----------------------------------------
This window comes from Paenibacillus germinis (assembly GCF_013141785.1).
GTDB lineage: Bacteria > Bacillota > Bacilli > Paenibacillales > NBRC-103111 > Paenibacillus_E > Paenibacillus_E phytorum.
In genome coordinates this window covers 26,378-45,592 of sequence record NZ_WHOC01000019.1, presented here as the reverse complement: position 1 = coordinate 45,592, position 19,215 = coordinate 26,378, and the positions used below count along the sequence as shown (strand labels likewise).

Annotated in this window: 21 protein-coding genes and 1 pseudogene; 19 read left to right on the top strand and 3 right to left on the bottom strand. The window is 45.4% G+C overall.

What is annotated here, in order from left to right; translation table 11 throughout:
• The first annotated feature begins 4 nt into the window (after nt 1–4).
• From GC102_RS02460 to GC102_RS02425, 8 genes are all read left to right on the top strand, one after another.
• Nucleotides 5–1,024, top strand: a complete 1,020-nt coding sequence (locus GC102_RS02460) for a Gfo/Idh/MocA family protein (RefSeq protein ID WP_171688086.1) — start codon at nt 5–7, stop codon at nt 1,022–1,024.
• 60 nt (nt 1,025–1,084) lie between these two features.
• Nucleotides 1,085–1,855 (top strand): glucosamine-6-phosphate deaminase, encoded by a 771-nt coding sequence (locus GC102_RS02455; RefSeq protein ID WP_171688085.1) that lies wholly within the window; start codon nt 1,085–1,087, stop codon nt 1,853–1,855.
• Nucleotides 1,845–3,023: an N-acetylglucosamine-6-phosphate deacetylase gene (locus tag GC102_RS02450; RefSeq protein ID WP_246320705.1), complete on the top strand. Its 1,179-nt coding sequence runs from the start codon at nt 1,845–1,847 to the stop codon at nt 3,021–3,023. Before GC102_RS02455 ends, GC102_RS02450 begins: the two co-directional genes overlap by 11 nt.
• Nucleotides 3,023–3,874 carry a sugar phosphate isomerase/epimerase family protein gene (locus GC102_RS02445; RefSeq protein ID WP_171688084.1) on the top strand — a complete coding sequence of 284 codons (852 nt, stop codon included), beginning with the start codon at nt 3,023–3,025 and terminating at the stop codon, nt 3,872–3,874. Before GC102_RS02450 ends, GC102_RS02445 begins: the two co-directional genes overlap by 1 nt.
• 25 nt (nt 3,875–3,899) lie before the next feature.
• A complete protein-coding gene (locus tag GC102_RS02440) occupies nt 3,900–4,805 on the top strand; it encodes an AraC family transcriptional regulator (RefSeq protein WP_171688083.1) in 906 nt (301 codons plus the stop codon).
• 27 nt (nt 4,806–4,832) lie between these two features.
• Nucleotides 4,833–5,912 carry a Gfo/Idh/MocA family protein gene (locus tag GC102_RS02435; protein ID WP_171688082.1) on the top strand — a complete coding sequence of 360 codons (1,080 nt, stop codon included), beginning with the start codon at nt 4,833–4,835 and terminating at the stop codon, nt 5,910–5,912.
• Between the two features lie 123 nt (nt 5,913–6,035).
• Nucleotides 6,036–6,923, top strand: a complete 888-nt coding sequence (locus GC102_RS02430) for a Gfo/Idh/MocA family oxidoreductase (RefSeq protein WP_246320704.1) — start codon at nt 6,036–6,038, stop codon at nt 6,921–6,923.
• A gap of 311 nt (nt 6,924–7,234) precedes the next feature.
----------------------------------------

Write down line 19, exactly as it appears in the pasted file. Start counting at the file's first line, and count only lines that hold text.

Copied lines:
• A gap of 311 nt (nt 6,924–7,234) precedes the next feature.